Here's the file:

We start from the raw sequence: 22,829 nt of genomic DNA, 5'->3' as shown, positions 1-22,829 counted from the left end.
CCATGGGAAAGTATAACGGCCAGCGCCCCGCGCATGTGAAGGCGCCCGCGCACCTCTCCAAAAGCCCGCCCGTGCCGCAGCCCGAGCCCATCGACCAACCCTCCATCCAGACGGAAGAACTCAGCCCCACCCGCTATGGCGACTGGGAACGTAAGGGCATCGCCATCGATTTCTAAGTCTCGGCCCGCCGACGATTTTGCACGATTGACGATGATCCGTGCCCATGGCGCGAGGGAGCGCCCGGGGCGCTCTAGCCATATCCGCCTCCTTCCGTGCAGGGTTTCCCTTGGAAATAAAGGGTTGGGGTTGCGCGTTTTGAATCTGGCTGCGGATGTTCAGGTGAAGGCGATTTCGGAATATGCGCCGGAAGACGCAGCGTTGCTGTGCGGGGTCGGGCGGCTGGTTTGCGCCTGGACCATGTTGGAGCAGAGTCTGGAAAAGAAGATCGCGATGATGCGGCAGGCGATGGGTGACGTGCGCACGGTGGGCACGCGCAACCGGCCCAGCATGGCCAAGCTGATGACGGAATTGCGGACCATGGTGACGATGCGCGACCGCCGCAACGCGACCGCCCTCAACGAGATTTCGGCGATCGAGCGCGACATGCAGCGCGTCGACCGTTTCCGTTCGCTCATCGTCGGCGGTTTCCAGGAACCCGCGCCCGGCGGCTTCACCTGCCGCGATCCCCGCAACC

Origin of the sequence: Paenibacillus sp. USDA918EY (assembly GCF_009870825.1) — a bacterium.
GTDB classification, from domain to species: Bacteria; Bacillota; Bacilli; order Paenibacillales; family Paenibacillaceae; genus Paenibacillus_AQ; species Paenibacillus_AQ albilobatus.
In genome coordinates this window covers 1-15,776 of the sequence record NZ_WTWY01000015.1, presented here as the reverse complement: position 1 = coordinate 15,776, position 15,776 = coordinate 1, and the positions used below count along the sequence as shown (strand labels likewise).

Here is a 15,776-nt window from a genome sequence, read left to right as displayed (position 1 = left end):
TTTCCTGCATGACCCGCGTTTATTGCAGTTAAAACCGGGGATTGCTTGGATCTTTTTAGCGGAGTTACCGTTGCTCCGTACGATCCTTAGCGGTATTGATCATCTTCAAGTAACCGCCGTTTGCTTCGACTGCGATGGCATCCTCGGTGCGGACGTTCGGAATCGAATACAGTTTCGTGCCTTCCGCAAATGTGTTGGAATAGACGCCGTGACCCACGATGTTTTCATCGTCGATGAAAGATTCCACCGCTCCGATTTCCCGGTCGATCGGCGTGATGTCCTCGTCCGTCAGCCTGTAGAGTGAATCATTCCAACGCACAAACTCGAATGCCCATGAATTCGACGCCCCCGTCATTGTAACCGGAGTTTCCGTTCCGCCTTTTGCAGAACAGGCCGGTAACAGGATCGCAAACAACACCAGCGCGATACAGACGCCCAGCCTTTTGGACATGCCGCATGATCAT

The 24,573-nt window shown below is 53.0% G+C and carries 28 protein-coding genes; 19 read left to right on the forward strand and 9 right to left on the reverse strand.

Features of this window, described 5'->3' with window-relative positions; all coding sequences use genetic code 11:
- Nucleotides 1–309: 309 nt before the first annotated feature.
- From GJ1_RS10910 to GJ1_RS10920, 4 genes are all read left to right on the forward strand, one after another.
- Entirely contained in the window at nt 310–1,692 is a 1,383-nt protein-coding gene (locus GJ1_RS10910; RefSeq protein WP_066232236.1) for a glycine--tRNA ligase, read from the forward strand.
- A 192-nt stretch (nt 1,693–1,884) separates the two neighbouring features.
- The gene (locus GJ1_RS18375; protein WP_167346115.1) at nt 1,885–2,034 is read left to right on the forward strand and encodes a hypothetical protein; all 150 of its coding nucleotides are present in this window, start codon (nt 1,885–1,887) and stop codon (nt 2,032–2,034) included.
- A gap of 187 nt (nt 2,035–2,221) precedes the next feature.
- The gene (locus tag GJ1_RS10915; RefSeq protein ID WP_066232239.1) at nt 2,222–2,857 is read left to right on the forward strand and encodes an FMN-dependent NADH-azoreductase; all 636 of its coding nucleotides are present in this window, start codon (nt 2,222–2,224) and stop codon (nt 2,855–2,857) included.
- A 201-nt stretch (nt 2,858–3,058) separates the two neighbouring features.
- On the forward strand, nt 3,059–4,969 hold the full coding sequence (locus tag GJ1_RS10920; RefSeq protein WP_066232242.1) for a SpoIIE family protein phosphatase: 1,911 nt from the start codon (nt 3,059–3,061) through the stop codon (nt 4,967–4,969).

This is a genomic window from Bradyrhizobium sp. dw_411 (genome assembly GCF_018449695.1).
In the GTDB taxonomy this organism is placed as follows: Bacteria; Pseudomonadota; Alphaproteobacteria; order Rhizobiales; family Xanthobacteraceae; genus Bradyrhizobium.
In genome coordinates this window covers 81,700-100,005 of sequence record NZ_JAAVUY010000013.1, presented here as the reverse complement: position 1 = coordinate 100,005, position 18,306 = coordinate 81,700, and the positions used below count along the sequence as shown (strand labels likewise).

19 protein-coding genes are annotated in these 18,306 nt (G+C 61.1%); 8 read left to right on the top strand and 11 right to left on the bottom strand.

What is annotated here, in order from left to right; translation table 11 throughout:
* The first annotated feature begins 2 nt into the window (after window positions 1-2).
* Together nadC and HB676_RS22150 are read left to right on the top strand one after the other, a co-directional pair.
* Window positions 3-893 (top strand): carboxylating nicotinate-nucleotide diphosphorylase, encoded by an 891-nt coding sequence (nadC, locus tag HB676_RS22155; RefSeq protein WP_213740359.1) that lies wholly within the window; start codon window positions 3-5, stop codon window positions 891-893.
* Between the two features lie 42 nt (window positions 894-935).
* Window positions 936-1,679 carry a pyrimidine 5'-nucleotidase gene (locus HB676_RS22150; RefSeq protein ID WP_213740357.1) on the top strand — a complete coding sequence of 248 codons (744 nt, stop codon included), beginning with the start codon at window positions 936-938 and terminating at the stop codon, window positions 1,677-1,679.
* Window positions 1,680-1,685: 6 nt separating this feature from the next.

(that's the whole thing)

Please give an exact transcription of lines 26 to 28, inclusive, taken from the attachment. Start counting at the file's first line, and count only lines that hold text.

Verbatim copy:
* Window positions 3-893 (top strand): carboxylating nicotinate-nucleotide diphosphorylase, encoded by an 891-nt coding sequence (nadC, locus tag HB676_RS22155; RefSeq protein WP_213740359.1) that lies wholly within the window; start codon window positions 3-5, stop codon window positions 891-893.
* Between the two features lie 42 nt (window positions 894-935).
* Window positions 936-1,679 carry a pyrimidine 5'-nucleotidase gene (locus HB676_RS22150; RefSeq protein ID WP_213740357.1) on the top strand — a complete coding sequence of 248 codons (744 nt, stop codon included), beginning with the start codon at window positions 936-938 and terminating at the stop codon, window positions 1,677-1,679.